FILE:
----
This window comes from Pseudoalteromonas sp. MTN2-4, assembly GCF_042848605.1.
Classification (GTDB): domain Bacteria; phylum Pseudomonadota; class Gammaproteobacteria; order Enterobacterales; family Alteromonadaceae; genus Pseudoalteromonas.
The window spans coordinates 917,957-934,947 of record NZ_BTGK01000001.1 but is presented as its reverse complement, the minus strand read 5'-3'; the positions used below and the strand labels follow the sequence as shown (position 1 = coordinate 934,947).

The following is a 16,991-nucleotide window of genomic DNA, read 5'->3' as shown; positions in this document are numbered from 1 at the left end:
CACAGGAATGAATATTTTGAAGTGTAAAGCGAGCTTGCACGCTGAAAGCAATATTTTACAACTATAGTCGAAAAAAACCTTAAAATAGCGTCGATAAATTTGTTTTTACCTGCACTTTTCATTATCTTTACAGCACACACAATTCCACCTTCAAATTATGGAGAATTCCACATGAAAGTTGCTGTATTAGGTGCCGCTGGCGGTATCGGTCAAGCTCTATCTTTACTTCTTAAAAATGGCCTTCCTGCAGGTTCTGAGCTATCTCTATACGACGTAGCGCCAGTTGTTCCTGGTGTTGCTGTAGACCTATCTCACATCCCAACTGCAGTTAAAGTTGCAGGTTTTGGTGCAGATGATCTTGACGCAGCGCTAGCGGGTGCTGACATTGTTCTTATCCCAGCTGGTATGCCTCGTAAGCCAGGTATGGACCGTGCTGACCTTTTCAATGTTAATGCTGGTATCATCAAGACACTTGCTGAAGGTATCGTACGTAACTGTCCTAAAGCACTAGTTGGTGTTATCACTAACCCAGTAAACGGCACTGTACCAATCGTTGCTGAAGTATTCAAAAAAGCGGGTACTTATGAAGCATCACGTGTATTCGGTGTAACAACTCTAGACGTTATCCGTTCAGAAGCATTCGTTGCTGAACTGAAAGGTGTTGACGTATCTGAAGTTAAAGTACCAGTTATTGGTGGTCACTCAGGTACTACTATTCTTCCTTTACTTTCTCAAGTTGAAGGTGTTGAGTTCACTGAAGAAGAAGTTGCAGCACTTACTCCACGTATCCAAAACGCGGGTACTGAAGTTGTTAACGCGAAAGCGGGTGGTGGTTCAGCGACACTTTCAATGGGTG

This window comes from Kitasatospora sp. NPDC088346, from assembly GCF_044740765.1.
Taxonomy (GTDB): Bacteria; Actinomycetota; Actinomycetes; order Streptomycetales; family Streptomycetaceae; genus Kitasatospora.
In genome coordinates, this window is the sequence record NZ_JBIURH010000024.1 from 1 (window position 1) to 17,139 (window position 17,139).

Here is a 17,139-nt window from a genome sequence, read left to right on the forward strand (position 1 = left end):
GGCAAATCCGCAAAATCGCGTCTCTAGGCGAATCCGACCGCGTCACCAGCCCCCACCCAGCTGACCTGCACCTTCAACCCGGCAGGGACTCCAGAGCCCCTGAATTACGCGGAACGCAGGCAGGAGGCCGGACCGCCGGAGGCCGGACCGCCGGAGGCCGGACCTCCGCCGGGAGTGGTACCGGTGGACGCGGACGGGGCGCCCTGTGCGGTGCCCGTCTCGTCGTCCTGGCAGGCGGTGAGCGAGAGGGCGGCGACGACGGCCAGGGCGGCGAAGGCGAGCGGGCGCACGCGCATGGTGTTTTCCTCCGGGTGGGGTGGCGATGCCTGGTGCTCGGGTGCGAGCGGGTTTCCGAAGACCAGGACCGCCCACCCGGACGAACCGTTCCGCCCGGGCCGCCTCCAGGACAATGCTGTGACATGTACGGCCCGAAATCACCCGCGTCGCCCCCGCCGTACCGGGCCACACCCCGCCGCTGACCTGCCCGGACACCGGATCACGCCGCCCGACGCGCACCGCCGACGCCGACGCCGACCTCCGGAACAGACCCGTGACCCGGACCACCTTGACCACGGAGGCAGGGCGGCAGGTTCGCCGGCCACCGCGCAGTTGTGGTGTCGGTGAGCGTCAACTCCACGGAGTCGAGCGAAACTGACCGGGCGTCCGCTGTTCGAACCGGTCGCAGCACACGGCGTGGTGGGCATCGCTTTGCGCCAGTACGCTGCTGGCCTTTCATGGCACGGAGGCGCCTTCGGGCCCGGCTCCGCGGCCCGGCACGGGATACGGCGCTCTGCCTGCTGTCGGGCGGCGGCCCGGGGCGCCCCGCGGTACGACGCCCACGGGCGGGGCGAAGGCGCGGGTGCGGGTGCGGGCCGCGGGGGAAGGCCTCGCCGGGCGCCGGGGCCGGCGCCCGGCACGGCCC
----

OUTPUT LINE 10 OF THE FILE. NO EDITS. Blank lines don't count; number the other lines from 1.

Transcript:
GGCAAATCCGCAAAATCGCGTCTCTAGGCGAATCCGACCGCGTCACCAGCCCCCACCCAGCTGACCTGCACCTTCAACCCGGCAGGGACTCCAGAGCCCCTGAATTACGCGGAACGCAGGCAGGAGGCCGGACCGCCGGAGGCCGGACCGCCGGAGGCCGGACCTCCGCCGGGAGTGGTACCGGTGGACGCGGACGGGGCGCCCTGTGCGGTGCCCGTCTCGTCGTCCTGGCAGGCGGTGAGCGAGAGGGCGGCGACGACGGCCAGGGCGGCGAAGGCGAGCGGGCGCACGCGCATGGTGTTTTCCTCCGGGTGGGGTGGCGATGCCTGGTGCTCGGGTGCGAGCGGGTTTCCGAAGACCAGGACCGCCCACCCGGACGAACCGTTCCGCCCGGGCCGCCTCCAGGACAATGCTGTGACATGTACGGCCCGAAATCACCCGCGTCGCCCCCGCCGTACCGGGCCACACCCCGCCGCTGACCTGCCCGGACACCGGATCACGCCGCCCGACGCGCACCGCCGACGCCGACGCCGACCTCCGGAACAGACCCGTGACCCGGACCACCTTGACCACGGAGGCAGGGCGGCAGGTTCGCCGGCCACCGCGCAGTTGTGGTGTCGGTGAGCGTCAACTCCACGGAGTCGAGCGAAACTGACCGGGCGTCCGCTGTTCGAACCGGTCGCAGCACACGGCGTGGTGGGCATCGCTTTGCGCCAGTACGCTGCTGGCCTTTCATGGCACGGAGGCGCCTTCGGGCCCGGCTCCGCGGCCCGGCACGGGATACGGCGCTCTGCCTGCTGTCGGGCGGCGGCCCGGGGCGCCCCGCGGTACGACGCCCACGGGCGGGGCGAAGGCGCGGGTGCGGGTGCGGGCCGCGGGGGAAGGCCTCGCCGGGCGCCGGGGCCGGCGCCCGGCACGGCCC